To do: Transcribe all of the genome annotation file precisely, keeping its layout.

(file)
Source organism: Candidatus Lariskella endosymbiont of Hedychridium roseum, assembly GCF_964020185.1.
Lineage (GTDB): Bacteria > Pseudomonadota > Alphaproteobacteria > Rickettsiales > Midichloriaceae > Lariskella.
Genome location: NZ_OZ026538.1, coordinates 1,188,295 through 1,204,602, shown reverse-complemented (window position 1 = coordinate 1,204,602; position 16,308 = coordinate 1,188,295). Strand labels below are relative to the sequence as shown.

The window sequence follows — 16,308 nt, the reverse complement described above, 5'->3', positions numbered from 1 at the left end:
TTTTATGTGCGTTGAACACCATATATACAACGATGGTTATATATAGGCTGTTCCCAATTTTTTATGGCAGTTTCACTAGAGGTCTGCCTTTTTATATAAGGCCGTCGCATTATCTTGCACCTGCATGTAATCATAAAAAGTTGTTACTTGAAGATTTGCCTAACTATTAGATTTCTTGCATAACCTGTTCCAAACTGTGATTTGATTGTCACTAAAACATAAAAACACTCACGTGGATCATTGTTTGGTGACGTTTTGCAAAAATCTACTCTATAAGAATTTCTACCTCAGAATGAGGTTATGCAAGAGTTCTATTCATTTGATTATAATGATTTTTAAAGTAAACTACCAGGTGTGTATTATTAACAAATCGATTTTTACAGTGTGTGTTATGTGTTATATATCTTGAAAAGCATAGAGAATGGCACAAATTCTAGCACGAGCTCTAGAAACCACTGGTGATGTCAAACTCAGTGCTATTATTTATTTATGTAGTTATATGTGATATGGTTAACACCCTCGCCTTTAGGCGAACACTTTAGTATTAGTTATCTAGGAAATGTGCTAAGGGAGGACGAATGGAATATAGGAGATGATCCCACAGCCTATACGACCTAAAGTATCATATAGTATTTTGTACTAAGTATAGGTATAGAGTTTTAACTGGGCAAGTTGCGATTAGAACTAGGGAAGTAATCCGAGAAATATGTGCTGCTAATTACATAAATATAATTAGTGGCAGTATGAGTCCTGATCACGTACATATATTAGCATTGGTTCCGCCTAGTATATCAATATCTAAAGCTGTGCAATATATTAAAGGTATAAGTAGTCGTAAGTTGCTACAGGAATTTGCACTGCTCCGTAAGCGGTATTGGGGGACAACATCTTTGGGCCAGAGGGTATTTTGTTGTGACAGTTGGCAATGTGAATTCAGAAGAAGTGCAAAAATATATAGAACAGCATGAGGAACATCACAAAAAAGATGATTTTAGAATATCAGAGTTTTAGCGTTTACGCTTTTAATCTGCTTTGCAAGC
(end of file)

Source organism: Candidatus Lariskella endosymbiont of Hedychridium roseum, assembly GCF_964020185.1.
Lineage (GTDB): Bacteria > Pseudomonadota > Alphaproteobacteria > Rickettsiales > Midichloriaceae > Lariskella.
Genome location: NZ_OZ026538.1, coordinates 1,188,295 through 1,204,602, shown reverse-complemented (window position 1 = coordinate 1,204,602; position 16,308 = coordinate 1,188,295). Strand labels below are relative to the sequence as shown.

The window sequence follows — 16,308 nt, the reverse complement described above, 5'->3', positions numbered from 1 at the left end:
TTTTATGTGCGTTGAACACCATATATACAACGATGGTTATATATAGGCTGTTCCCAATTTTTTATGGCAGTTTCACTAGAGGTCTGCCTTTTTATATAAGGCCGTCGCATTATCTTGCACCTGCATGTAATCATAAAAAGTTGTTACTTGAAGATTTGCCTAACTATTAGATTTCTTGCATAACCTGTTCCAAACTGTGATTTGATTGTCACTAAAACATAAAAACACTCACGTGGATCATTGTTTGGTGACGTTTTGCAAAAATCTACTCTATAAGAATTTCTACCTCAGAATGAGGTTATGCAAGAGTTCTATTCATTTGATTATAATGATTTTTAAAGTAAACTACCAGGTGTGTATTATTAACAAATCGATTTTTACAGTGTGTGTTATGTGTTATATATCTTGAAAAGCATAGAGAATGGCACAAATTCTAGCACGAGCTCTAGAAACCACTGGTGATGTCAAACTCAGTGCTATTATTTATTTATGTAGTTATATGTGATATGGTTAACACCCTCGCCTTTAGGCGAACACTTTAGTATTAGTTATCTAGGAAATGTGCTAAGGGAGGACGAATGGAATATAGGAGATGATCCCACAGCCTATACGACCTAAAGTATCATATAGTATTTTGTACTAAGTATAGGTATAGAGTTTTAACTGGGCAAGTTGCGATTAGAACTAGGGAAGTAATCCGAGAAATATGTGCTGCTAATTACATAAATATAATTAGTGGCAGTATGAGTCCTGATCACGTACATATATTAGCATTGGTTCCGCCTAGTATATCAATATCTAAAGCTGTGCAATATATTAAAGGTATAAGTAGTCGTAAGTTGCTACAGGAATTTGCACTGCTCCGTAAGCGGTATTGGGGGACAACATCTTTGGGCCAGAGGGTATTTTGTTGTGACAGTTGGCAATGTGAATTCAGAAGAAGTGCAAAAATATATAGAACAGCATGAGGAACATCACAAAAAAGATGATTTTAGAATATCAGAGTTTTAGCGTTTACGCTTTTAATCTGCTTTGCAAGC